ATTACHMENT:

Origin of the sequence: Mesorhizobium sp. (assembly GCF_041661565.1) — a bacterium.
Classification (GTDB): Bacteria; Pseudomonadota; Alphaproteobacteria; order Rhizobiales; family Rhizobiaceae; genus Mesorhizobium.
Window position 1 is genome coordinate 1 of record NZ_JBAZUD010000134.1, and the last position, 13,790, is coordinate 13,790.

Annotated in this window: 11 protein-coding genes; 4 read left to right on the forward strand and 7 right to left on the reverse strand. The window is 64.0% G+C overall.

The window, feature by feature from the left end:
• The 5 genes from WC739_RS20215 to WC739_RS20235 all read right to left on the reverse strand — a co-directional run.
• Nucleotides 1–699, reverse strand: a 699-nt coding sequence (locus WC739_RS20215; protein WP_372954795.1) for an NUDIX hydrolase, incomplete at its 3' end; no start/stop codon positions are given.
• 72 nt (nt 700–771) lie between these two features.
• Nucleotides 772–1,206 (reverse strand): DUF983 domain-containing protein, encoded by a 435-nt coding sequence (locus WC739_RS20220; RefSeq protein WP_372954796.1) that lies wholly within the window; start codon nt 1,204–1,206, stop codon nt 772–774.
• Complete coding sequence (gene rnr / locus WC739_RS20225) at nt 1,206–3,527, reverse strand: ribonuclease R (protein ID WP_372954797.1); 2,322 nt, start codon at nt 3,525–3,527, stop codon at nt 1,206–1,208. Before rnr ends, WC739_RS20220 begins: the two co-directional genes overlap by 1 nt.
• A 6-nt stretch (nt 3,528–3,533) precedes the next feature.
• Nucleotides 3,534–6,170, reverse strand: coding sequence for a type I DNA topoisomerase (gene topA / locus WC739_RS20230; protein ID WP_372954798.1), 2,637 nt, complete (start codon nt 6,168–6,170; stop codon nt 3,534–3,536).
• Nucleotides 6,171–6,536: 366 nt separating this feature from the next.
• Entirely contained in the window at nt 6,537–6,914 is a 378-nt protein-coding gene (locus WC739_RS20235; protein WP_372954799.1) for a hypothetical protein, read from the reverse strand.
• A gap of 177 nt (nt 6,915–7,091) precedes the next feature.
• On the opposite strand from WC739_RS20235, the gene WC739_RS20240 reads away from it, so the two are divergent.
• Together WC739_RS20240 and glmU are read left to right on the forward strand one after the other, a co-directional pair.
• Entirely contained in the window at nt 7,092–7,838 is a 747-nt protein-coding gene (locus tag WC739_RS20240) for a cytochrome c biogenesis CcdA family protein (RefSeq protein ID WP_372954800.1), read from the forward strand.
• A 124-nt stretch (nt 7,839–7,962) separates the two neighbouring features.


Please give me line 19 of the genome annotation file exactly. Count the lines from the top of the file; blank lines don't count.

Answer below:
• A 124-nt stretch (nt 7,839–7,962) separates the two neighbouring features.